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Breakfast event: Connected and Automated Driving: Is Europe going in the right direction?

  • Renaissance Brussels Hotel 19 Rue du Parnasse Bruxelles, Bruxelles, 1050 Belgium (map)

Stakeholders say more is needed for connected and automated driving

Brussels, 19 June 2018 – Stakeholders taking part in the FMS breakfast event on connected and automated mobility highlighted that although Europe is on the right course, there is a need to address certain topics in order to build consumer trust and give industry certainty in this rapidly evolving field.

The event took place just over one month after the European Commission published its Communication ‘On the road to automated mobility: An EU strategy for mobility of the future’, part of the last ‘Europe on the Move legislative package’. Earlier this year, the European Parliament also issued recommendations for the deployment of C-ITS, touching on key areas such as consumer information, support for research and data issues.

Opening the event, Member of the European Parliament Henna Virkkunen spoke about the difficulties and circumstances in the near future in the areas of cybersecurity, liability, skills, data protection and road safety. The MEP highlighted the need for a clear regulatory framework to guarantee fair competition and innovation.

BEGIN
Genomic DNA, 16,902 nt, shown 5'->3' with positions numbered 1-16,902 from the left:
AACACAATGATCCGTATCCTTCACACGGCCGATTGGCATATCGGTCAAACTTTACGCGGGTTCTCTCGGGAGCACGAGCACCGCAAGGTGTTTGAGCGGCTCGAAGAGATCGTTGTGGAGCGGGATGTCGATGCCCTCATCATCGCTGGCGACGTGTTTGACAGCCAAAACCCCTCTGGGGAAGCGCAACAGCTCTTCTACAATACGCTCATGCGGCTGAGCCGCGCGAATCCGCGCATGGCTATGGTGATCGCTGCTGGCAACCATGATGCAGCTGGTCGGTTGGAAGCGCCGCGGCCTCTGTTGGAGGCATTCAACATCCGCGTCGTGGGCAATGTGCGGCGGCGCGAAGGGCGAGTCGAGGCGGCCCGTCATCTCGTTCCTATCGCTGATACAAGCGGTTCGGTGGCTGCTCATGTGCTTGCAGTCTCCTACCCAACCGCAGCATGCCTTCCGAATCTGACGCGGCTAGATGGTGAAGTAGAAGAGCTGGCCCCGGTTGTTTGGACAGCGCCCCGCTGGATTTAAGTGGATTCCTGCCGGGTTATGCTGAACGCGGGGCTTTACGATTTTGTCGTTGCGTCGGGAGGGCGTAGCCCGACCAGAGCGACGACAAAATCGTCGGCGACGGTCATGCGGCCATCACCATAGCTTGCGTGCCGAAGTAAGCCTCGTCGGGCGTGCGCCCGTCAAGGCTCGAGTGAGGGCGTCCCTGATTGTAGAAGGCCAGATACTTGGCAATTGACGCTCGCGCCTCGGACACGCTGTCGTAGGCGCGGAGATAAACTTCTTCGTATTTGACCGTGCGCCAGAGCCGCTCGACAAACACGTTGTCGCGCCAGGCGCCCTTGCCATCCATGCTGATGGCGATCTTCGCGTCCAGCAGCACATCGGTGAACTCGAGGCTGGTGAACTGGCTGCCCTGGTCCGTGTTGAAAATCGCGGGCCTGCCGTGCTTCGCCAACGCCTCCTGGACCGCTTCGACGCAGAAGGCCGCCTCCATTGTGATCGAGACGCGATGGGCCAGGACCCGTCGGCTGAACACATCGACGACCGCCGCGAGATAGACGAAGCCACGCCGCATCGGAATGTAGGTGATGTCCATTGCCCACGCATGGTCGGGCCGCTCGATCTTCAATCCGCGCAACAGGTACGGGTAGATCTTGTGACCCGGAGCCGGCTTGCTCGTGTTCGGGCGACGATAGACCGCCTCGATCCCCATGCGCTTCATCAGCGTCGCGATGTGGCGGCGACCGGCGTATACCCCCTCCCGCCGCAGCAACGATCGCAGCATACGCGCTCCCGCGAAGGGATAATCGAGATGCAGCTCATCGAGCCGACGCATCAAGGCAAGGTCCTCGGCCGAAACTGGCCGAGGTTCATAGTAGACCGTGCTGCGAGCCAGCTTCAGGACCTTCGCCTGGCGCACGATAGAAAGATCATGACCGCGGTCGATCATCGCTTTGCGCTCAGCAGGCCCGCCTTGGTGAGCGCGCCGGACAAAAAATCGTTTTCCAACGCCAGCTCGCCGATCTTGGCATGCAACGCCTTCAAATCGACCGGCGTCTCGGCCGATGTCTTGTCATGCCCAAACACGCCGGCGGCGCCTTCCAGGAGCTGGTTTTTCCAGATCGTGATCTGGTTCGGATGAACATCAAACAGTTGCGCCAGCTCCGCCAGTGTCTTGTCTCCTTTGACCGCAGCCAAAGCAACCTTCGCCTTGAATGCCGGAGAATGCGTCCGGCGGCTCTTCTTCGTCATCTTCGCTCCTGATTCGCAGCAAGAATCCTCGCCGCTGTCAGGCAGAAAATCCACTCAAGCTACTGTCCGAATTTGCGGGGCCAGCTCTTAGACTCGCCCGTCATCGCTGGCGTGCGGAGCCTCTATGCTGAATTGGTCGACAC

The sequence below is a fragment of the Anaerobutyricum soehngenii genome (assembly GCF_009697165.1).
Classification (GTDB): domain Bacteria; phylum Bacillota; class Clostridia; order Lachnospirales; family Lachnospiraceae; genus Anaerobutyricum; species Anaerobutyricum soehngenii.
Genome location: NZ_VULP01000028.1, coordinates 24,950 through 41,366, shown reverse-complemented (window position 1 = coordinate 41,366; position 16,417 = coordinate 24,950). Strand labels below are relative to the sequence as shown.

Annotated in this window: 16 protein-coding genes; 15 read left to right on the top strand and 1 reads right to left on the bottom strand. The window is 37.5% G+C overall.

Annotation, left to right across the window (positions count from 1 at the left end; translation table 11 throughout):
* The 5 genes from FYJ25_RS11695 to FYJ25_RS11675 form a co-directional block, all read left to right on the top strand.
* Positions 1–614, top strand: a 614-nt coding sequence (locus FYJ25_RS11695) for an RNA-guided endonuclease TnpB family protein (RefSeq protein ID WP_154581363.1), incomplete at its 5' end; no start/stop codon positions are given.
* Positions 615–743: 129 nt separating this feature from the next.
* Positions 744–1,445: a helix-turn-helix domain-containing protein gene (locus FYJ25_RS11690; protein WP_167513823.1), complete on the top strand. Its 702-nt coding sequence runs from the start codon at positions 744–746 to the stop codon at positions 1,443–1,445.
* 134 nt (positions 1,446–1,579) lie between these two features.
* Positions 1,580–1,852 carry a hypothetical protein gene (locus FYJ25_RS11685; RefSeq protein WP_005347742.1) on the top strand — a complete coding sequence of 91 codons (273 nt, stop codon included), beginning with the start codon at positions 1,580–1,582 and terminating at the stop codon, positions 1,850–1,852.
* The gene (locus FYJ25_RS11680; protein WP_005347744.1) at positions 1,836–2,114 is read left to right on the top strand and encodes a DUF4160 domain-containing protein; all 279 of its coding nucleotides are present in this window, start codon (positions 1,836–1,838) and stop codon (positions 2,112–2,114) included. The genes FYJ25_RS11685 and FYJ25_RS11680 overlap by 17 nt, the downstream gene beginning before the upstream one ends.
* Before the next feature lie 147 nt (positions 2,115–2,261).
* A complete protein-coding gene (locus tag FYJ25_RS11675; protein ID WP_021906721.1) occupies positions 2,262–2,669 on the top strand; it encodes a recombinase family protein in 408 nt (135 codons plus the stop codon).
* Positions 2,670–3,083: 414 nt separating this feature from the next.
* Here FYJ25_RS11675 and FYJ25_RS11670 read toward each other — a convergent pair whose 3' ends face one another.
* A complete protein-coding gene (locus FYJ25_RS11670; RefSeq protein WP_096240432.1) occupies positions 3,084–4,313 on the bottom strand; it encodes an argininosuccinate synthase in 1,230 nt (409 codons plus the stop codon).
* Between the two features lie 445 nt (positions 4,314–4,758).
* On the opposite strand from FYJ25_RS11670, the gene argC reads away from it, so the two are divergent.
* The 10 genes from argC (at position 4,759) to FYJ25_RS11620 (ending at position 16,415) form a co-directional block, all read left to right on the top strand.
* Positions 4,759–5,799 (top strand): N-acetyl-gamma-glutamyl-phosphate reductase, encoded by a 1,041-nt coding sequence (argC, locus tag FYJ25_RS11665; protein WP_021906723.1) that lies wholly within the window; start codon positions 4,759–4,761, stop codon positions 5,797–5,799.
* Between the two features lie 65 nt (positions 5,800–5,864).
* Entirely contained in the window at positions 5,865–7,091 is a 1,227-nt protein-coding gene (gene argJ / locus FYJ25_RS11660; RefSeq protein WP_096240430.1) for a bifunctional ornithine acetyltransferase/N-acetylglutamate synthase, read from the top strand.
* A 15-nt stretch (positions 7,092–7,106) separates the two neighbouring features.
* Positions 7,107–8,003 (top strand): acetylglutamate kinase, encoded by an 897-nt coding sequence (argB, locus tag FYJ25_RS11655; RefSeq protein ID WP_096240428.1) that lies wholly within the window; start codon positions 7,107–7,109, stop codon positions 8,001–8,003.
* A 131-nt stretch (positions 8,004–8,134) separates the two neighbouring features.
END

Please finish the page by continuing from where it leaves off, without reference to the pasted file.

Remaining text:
Despina Spanou, Director for Digital Society, Trust & Cybersecurity at the European Commission, gave a keynote speech touching on the importance of establishing trust and security for the adequate use of technologies in transport. She said the Commission will publish a Recommendation by the end of 2018 to tackle the issues of cybersecurity, access to data and connectivity.

A panel debate followed and included Antony Lagrange speaking on behalf of DG GROW, Johanna Tzanidaki from ERTICO, Fazilet Cinaralp from ETRMA and Maik Böres from the BMW Group. The participants agreed that Europe is in the right direction with regards to connected and automated mobility. However, the panellists shared concerns about the degrees of regulation, cybersecurity threats, the lack of standardisation for in-vehicle interfaces, the use of road safety technologies to lead the path to automation, and the role of 5G technology for vehicle connectivity.

In his concluding remarks, MEP István Ujhelyi highlighted the importance of continuing to discuss and debate the key issues surrounding connected and automated cars and the need for a robust legal framework to support developments in these areas. In the TRAN Committee, the MEP is expected to act as shadow rapporteur of the own-initiative report from the Parliament in response to the European Commission’s Communication.

The breakfast debate took place at the Renaissance Brussels Hotel and attracted the attention of key decision-makers, industry representatives and civil society organisations. The discussions focused on identifying if Europe is on the right track to support the digitalisation of transport and foster automation.